In one way, it’s already happening. The policies his administration has been advocating receive overwhelming support from Democrats and Republicans alike across the country. It’s only on Capitol Hill where his initiatives draw Republican shrugs. Here is what could change that. Earmarks may be returning to Congress.

There’s really only one thing that has reliably brought Congresspeople together over the centuries — sending money to constituents. We saw it in the four bipartisan pandemic relief bills passed last year. Legislation always moved more smoothly when the gears were greased with targeted projects for individual lawmakers.

Earmarks have been demonized for decades and forbidden outright since 2011. That should change.

The good governance scolds object to earmarks on two levels — the general and the particular. Broadly speaking, we wish we could redact greed from our leadership’s ranks, not reward it. And some of those rewards were scandalous. We’d be better off without another “bridge to nowhere” made famous by Alaska Rep. Don Young.

What makes us so sure that unending partisan gridlock is better for the country?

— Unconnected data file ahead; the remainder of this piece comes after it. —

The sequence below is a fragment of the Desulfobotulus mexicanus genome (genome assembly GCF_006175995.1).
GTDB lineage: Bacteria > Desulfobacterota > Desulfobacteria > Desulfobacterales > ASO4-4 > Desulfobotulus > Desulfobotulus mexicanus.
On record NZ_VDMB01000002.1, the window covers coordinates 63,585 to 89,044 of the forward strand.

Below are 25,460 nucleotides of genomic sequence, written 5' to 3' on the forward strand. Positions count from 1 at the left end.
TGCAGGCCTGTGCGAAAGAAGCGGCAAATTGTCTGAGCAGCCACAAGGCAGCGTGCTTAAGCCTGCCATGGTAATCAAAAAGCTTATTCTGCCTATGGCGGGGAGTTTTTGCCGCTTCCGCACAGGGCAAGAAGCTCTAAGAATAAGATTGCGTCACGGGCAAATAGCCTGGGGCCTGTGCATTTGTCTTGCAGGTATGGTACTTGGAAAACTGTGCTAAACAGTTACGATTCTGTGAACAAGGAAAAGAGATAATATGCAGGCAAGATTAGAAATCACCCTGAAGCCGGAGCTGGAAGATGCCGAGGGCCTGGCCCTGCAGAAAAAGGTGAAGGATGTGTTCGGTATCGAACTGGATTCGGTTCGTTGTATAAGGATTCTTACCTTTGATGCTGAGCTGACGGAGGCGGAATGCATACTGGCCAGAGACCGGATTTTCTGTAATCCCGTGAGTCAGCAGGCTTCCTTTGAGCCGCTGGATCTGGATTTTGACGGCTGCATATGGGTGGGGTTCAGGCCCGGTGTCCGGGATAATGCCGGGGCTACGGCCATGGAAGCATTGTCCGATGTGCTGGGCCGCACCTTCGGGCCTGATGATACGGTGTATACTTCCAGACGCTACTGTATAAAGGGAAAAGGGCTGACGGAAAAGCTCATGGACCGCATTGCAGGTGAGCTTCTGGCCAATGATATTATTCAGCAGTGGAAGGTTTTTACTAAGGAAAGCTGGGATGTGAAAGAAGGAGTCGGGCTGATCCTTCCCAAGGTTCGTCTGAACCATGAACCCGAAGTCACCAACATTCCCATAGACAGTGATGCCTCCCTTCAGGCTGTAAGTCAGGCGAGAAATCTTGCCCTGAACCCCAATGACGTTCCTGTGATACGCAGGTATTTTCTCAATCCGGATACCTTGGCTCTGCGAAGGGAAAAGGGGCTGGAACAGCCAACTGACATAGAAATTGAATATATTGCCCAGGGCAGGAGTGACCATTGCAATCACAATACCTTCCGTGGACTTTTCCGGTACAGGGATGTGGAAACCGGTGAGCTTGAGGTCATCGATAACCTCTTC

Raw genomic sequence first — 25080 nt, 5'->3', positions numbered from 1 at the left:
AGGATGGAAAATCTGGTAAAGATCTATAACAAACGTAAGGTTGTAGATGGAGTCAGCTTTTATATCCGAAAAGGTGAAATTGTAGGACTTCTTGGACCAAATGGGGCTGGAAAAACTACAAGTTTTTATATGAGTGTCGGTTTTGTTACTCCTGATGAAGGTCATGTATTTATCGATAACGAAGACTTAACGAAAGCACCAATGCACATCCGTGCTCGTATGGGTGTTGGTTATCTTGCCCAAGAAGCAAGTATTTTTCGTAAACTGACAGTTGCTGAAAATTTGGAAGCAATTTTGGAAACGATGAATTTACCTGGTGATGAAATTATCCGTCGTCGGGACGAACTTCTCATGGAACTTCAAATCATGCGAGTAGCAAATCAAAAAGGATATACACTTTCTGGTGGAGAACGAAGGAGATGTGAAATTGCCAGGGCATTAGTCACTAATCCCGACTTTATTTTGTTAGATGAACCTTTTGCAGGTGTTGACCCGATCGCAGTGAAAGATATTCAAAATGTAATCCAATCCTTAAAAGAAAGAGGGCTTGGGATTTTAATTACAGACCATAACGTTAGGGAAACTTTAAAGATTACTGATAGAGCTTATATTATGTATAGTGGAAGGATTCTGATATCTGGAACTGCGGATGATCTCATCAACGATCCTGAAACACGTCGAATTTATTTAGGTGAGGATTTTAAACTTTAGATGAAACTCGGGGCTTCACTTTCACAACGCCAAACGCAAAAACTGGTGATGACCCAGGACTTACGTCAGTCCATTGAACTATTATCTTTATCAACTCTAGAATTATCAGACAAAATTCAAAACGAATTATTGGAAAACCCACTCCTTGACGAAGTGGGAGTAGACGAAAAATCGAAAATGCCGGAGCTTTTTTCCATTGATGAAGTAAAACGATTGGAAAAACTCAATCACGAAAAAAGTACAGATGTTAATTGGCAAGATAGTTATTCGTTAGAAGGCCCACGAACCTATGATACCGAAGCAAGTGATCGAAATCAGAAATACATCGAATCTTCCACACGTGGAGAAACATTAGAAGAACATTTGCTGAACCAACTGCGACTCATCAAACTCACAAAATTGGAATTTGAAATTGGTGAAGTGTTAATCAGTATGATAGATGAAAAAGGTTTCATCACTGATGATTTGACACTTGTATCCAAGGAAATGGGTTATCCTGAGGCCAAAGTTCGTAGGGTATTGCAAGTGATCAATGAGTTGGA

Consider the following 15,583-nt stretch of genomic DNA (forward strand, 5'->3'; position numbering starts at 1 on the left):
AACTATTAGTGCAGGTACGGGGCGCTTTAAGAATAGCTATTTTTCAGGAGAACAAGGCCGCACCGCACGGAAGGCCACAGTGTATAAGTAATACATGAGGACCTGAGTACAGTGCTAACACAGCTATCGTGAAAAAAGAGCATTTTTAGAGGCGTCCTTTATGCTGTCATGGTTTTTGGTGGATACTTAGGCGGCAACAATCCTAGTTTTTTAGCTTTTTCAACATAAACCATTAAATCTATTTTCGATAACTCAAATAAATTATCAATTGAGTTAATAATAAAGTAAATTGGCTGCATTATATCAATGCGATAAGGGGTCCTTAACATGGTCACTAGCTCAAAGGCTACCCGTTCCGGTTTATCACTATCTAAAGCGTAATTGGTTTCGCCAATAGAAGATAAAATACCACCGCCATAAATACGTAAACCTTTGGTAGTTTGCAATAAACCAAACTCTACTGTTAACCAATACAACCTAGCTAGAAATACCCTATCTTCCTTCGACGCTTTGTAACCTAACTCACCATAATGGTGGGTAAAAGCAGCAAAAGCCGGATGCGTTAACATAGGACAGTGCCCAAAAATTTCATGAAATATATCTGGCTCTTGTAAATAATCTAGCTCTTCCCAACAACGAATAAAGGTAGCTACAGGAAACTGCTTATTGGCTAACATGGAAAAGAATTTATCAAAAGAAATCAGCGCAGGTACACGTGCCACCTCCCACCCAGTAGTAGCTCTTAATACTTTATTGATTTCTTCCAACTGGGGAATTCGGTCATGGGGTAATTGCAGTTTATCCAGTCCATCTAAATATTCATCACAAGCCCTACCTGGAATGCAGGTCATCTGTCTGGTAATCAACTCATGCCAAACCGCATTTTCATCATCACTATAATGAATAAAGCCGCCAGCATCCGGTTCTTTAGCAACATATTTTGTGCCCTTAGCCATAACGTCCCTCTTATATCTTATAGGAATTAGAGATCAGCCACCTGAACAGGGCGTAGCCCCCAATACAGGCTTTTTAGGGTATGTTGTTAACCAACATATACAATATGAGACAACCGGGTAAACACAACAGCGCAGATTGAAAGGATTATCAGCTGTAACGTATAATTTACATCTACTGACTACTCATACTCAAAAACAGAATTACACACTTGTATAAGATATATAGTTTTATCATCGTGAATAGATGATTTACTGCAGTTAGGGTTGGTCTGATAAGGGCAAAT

After all, we have our own bridge with a disreputable legislative past. Rep. Peter DeFazio secured funding to widen the Ferry Street Bridge shortly after he arrived in Washington. When local activists moved to prevent more traffic funneling into downtown, the money was reallocated to fund the eponymous footbridge into Alton Baker Park.

Can a thin layer of lucre bring back Biden’s dream of bipartisan legislation? I think it’s worth a try. I’m not alone.

The incoming chairs of the Appropriations Committee in both the House and the Senate have signaled that an announcement to reinstate earmarks may be coming soon. It will be rebranded, with some ethical upgrades added.

“Member-directed spending” will be limited to state and local governments and certain nonprofit organizations with quasi-government functions. For-profit companies will not qualify. Organizations with financial ties to the member of Congress will be disallowed. New earmarks will be disclosed, as will its sponsor. The percentage of a spending bill going to member-directed projects will be capped.

Rep. Rosa DeLauro advocated reinstating earmarks in her campaign to become chair of Appropriations. The House Appropriations Committee said as much in a statement released this week. “Chair DeLauro has been clear that she supports Member-directed funding for community projects.”

“Chairman [Sen. Patrick] Leahy has been clear about his intent to restore congressionally directed spending in a transparent and accountable way as part Congress’ constitutional power of the purse,” according to the press secretary for the Senate Appropriations panel.